Round table assesses challenges of AIDS research

November 26, 2004

Brussels, 25 Nov 2004

We need a 'Coca-Cola' therapy for HIV/AIDS: well-known, affordable for all and available in every corner of the globe, said Médecins Sans Frontières (MSF) representative, Ronny Zachariah, speaking at a European Commission roundtable on the challenges of research on HIV/AIDS.

All experts present at the roundtable, which took place in Brussels on 24 November and ahead of the World AIDS Day on 1 December, agreed that with the complexity of developing an HIV vaccine remaining such a huge challenge, it is vital to concentrate on prevention and treatment strategies.

'AIDS is certainly not only a very serious problem, but also a very complex problem,' said Dr Octavio Quintana-Trias, the Director of the Health Directorate in DG research. 'Simplistic solutions do not work and do no exist. So we need, in research as well, to develop an integrated approach. Which means doing research for therapy and for prevention.'

'The only solution to the problem of HIV/AIDS is through research,' added Dr Quintana-Trias. 'We know a lot about the disease but there is still a lot to learn and what we need to learn comes only through research.'

According to Dr Quintana-Trias, the answer lies in bringing those working on HIV/AIDS around the world together in one big consortium.

Michael Hoelscher from the infectious diseases and tropical medicine department of the University of Munich, Germany, agreed that the fight against HIV/AIDS needs a concerted approach. 'However,' he added, 'research is not everything. It is important not to concentrate all efforts on therapy because in the long run it does not help. Don't give up on prevention is the message I want to put across.'

According to United Nations data, five people die of AIDS every minute, and there are an estimated 40 million people currently living with the HIV/AIDS virus, of which 80 per cent are in sub-Saharan Africa.

Means to protect people and prevent them from contracting the disease are still lacking in Africa. This is particularly true for women in the 15 to 24 age group. According to the Commission, in some African countries one in four pregnant women is HIV positive.

'Africa is badly in need of prevention tools against HIV/AIDS,' said Stefano Vella, the Director for drug research and evaluation at the Italian Institute for Health in Rome. 'HIV/AIDS is not only a health problem but also a developing problem. African countries are being destroyed economically by this illness. Even the CIA has described the AIDS virus as a threat to security,' added Dr Vella.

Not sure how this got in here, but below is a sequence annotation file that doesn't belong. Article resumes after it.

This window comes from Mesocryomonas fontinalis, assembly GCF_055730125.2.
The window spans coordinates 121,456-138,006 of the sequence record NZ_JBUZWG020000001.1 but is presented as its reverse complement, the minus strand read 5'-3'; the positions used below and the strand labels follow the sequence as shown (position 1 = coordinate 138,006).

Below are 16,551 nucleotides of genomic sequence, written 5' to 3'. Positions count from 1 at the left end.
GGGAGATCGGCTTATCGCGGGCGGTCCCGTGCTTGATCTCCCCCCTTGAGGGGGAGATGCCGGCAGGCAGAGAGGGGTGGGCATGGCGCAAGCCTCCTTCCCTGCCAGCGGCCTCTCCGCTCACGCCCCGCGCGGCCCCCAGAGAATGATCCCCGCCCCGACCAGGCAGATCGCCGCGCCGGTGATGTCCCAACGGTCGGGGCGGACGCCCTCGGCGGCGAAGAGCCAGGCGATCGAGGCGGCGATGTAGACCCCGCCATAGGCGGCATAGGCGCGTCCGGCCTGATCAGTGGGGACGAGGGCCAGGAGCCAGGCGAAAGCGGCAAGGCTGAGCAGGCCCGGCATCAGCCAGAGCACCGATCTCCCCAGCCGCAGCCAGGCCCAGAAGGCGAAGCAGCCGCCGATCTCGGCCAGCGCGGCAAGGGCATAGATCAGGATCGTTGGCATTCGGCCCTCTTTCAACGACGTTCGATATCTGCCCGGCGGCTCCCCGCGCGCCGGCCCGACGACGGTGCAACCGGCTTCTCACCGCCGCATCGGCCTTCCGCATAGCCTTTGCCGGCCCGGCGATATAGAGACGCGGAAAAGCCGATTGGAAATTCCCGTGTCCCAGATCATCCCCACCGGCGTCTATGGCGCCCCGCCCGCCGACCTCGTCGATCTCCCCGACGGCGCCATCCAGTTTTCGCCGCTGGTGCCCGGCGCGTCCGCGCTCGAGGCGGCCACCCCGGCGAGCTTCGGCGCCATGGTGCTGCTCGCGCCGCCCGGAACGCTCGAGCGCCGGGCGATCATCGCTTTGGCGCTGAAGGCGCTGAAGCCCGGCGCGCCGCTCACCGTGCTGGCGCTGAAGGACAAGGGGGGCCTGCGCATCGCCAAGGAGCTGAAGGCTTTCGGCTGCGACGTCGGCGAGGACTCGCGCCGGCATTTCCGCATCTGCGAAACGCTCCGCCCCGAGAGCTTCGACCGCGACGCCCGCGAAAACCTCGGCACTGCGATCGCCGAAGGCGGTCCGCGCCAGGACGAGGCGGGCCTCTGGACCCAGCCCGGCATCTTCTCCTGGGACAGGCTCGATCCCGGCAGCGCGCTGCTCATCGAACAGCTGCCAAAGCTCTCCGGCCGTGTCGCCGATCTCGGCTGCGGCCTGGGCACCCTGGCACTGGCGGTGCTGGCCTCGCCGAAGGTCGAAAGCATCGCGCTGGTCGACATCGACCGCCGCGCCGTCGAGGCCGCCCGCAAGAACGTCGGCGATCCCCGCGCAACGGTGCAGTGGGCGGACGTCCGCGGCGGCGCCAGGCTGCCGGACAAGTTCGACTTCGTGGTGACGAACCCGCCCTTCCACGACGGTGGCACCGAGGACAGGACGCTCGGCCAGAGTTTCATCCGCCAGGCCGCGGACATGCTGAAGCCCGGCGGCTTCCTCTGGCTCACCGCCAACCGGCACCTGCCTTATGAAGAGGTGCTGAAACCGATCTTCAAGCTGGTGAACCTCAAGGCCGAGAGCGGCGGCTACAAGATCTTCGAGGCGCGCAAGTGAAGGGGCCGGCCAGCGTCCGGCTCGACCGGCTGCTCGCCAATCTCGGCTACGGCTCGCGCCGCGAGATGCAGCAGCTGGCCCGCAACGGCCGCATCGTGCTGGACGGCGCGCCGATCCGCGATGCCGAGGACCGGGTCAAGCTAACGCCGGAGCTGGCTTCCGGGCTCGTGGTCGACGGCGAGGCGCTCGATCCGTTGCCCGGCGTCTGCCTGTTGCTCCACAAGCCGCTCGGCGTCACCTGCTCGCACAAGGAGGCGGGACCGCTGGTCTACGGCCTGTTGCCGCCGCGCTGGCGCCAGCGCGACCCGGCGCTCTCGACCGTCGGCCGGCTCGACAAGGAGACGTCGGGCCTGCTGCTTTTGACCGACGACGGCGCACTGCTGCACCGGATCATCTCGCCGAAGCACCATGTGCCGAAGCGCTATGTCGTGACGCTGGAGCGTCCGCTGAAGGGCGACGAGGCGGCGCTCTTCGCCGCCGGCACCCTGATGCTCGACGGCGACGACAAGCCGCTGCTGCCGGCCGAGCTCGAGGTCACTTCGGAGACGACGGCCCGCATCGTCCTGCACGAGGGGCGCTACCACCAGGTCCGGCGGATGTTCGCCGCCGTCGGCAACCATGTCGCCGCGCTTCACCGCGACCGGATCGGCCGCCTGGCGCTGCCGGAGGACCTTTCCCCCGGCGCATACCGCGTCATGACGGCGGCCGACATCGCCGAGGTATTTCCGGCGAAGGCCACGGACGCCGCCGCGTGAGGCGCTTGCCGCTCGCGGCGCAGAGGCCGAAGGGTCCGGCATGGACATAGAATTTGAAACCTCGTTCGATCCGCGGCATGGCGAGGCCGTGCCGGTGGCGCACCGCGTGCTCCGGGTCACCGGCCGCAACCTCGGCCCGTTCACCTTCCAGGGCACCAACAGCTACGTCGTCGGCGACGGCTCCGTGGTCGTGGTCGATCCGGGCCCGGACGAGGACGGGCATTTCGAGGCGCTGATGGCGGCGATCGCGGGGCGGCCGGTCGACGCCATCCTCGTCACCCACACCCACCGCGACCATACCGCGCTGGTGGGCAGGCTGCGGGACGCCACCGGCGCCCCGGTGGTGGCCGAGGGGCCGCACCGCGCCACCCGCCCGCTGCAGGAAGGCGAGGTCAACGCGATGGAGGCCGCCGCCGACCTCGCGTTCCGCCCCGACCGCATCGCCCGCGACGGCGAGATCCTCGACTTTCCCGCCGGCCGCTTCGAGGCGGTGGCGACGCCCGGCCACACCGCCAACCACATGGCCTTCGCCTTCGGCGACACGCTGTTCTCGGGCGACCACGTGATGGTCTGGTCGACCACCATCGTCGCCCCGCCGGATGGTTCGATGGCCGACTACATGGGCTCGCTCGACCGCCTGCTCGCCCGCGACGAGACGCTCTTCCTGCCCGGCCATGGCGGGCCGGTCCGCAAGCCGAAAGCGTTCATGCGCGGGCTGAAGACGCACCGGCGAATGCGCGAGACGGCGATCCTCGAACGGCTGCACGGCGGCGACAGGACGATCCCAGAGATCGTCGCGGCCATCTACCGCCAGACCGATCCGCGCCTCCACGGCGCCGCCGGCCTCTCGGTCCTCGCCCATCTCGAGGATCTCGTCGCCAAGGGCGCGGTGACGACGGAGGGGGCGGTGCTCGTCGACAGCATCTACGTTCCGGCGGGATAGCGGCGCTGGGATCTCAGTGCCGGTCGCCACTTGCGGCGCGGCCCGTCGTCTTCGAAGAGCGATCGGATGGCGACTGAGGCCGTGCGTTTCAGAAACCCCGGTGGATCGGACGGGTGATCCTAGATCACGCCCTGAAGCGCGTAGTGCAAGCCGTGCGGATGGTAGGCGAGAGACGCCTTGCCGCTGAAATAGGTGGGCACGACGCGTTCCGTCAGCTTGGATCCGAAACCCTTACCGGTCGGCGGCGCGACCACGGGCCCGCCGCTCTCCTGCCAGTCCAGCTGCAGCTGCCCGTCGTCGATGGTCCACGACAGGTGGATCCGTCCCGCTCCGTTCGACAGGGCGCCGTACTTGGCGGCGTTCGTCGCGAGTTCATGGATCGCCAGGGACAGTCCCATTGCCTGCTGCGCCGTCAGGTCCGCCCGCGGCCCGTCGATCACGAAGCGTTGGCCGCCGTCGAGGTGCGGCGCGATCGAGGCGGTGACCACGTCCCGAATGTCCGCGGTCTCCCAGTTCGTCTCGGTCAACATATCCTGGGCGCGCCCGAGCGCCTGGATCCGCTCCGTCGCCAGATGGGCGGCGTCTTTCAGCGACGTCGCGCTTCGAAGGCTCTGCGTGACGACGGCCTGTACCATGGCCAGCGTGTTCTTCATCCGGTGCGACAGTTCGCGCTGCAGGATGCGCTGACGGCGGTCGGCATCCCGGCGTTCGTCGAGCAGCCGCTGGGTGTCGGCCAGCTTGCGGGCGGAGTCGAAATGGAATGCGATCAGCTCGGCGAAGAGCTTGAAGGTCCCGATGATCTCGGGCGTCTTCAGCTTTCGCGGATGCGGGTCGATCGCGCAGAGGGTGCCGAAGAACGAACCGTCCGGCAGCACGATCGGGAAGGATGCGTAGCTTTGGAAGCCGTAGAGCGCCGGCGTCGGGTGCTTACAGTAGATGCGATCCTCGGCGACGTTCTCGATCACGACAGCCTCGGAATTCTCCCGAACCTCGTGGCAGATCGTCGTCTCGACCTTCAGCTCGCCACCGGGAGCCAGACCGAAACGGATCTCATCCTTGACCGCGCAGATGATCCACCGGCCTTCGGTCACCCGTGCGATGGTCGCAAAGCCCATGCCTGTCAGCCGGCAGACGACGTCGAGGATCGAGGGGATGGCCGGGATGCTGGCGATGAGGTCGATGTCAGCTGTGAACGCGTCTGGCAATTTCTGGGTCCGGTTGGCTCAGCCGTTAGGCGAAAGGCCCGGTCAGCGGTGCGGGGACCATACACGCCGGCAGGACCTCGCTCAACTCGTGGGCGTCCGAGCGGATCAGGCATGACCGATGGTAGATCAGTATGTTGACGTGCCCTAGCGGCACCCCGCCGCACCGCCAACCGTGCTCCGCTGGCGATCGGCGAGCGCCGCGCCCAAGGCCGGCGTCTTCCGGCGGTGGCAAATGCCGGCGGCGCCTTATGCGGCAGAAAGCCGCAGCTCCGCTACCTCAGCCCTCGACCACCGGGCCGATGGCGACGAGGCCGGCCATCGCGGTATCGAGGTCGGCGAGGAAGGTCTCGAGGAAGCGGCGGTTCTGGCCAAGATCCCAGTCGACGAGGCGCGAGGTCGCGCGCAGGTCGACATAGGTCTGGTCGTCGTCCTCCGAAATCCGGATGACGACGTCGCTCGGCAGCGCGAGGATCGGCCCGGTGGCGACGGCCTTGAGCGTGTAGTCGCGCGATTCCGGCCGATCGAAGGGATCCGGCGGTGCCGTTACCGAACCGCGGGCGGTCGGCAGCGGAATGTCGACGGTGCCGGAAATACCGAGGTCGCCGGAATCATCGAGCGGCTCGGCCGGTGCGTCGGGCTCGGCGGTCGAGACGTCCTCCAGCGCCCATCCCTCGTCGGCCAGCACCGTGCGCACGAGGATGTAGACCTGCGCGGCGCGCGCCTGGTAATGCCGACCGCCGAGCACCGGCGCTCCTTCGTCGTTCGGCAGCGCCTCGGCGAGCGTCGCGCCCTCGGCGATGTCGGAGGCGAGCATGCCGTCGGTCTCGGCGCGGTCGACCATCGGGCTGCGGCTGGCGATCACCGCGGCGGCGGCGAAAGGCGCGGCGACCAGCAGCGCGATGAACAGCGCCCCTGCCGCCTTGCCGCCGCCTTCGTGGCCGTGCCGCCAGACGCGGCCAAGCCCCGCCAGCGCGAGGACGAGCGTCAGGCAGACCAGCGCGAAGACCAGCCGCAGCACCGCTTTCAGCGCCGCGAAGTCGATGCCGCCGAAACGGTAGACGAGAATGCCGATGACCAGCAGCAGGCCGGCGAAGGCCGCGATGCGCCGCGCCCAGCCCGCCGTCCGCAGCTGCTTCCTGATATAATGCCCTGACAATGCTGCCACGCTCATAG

The European Commission is at the forefront of the fight against HIV/AIDS, with joint research projects in Europe and Africa being funded under both the Fifth and Sixth Framework Programmes. The Commission's strategy is to support a multi-annual research programme and to concentrate on the development of safer or new drugs and on preventive strategies such as microbicides and vaccines.

Microbicides are the most promising potential tool for women as their use does not require the male partner to use protection. With women being increasingly diagnosed with the HIV infection that is being spread predominantly through sexual transmission; microbicides will provide women with the means to control their own sexual health. Microbicides are gels or creams that can be applied vaginally or intrarectally to neutralise the HIV virus during unprotected intercourse.

Dr Vella noted, however, that like condoms, the problem of microbicides is acceptability. 'Having the tools is not enough, we need information,' he said, pointing out that one of the key gap areas in prevention is marketing.

Dr Zachariah agreed, stating that on top of carrying out research in marketing strategies, the EU needs to concentrate on operational research and capacity building. 'Delivering treatment on a large scale is one of the main challenges. Furthermore, in the short-term, we also need to develop new and adapted diagnosis tools and patient- friendly drugs, especially for children as current treatments are too complex,' he added.

No vaccine has so far been developed to stop the progression of the disease and out of the 15 drug treatments available, not a single one is able to eliminate the infecting virus from the body. In addition, treatment is expensive and complicated to administer, making it particularly difficult in developing countries.

The Commission is providing funding for research into drug resistance; appropriate treatment for children; new classes of antiretroviral drugs; new approaches and new potential strategies for highly innovative research projects. It has also put a lot of hope into the European and Developing Countries Clinical Trials Partnership (EDCTP), the largest ever programme of clinical trials to have targeted Africa.

Although Dr Vella accepted that it would be a long time, if ever, before a successful HIV/AIDS vaccine is discovered, he applauded the EDCTP enterprise. 'EDCTP is the first example of multilateral action,' he said. 'It is a merging of efforts. It is also the first time HIV/AIDS research has been driven by the Africans. It is a revolution.'

'All scientists know how much effort still has to be made for future affordable vaccines and microbicides,' concluded Dr Quintana-Trias. 'Working hand in hand, focusing on the same objectives, research will be the key to success.'

For further information on the EDCTP, please visit:

CORDIS RTD-NEWS / © European Communities
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